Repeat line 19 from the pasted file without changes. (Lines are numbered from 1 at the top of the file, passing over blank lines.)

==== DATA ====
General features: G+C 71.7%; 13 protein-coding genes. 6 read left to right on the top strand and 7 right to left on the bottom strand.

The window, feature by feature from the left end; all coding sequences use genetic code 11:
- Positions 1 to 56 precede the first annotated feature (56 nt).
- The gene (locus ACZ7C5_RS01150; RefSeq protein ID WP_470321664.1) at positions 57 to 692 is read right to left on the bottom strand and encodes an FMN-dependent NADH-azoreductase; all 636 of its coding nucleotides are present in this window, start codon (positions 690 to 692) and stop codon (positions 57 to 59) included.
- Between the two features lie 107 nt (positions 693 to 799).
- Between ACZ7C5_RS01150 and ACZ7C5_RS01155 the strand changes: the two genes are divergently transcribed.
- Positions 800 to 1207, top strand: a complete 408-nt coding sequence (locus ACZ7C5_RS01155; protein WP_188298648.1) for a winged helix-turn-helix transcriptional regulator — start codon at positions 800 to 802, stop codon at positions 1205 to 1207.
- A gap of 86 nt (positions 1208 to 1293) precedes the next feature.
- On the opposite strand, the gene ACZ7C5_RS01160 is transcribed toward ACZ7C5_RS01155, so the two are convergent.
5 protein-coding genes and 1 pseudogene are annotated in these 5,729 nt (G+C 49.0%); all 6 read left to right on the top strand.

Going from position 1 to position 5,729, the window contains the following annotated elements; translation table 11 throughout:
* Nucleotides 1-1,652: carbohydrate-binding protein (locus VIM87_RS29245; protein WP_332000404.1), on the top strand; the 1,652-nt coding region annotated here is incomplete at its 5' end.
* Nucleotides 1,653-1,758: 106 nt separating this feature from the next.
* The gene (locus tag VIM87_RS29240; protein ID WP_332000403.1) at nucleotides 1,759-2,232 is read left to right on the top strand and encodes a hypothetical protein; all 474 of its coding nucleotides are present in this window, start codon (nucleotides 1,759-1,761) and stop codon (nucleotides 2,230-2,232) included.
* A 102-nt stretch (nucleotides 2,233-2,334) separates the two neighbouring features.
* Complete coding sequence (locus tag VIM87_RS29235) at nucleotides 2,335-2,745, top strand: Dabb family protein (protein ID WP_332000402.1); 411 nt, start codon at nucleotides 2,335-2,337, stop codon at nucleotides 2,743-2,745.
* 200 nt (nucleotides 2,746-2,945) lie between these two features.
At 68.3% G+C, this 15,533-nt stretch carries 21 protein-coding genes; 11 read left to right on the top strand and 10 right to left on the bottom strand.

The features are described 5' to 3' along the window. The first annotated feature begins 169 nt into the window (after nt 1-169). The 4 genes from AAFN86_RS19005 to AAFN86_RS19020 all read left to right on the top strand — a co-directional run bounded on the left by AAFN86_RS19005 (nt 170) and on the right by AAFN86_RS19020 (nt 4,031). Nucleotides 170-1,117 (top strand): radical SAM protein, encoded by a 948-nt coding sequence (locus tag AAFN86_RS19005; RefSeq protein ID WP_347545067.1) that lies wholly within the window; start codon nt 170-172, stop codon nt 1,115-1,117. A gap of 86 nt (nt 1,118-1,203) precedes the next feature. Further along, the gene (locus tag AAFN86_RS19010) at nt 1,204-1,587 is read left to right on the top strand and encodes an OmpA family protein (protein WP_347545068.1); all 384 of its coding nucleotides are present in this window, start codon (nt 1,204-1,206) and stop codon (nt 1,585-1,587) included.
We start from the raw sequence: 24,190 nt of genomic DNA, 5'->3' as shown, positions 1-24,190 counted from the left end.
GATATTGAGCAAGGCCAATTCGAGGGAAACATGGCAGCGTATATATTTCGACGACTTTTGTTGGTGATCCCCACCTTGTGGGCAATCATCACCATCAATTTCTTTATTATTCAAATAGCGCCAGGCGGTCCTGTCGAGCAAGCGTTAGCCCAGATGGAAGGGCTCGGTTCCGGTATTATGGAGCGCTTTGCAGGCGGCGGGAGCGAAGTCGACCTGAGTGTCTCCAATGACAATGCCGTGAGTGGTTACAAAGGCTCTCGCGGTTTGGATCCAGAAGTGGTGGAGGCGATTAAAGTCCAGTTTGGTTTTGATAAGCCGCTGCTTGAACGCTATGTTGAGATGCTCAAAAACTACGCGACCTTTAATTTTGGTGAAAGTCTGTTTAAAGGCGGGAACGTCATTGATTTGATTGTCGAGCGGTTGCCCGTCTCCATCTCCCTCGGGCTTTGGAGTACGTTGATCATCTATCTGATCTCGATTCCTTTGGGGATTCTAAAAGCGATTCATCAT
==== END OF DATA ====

The features are described 5' to 3' along the window. The first annotated feature begins 169 nt into the window (after nt 1-169). The 4 genes from AAFN86_RS19005 to AAFN86_RS19020 all read left to right on the top strand — a co-directional run bounded on the left by AAFN86_RS19005 (nt 170) and on the right by AAFN86_RS19020 (nt 4,031). Nucleotides 170-1,117 (top strand): radical SAM protein, encoded by a 948-nt coding sequence (locus tag AAFN86_RS19005; RefSeq protein ID WP_347545067.1) that lies wholly within the window; start codon nt 170-172, stop codon nt 1,115-1,117. A gap of 86 nt (nt 1,118-1,203) precedes the next feature. Further along, the gene (locus tag AAFN86_RS19010) at nt 1,204-1,587 is read left to right on the top strand and encodes an OmpA family protein (protein WP_347545068.1); all 384 of its coding nucleotides are present in this window, start codon (nt 1,204-1,206) and stop codon (nt 1,585-1,587) included.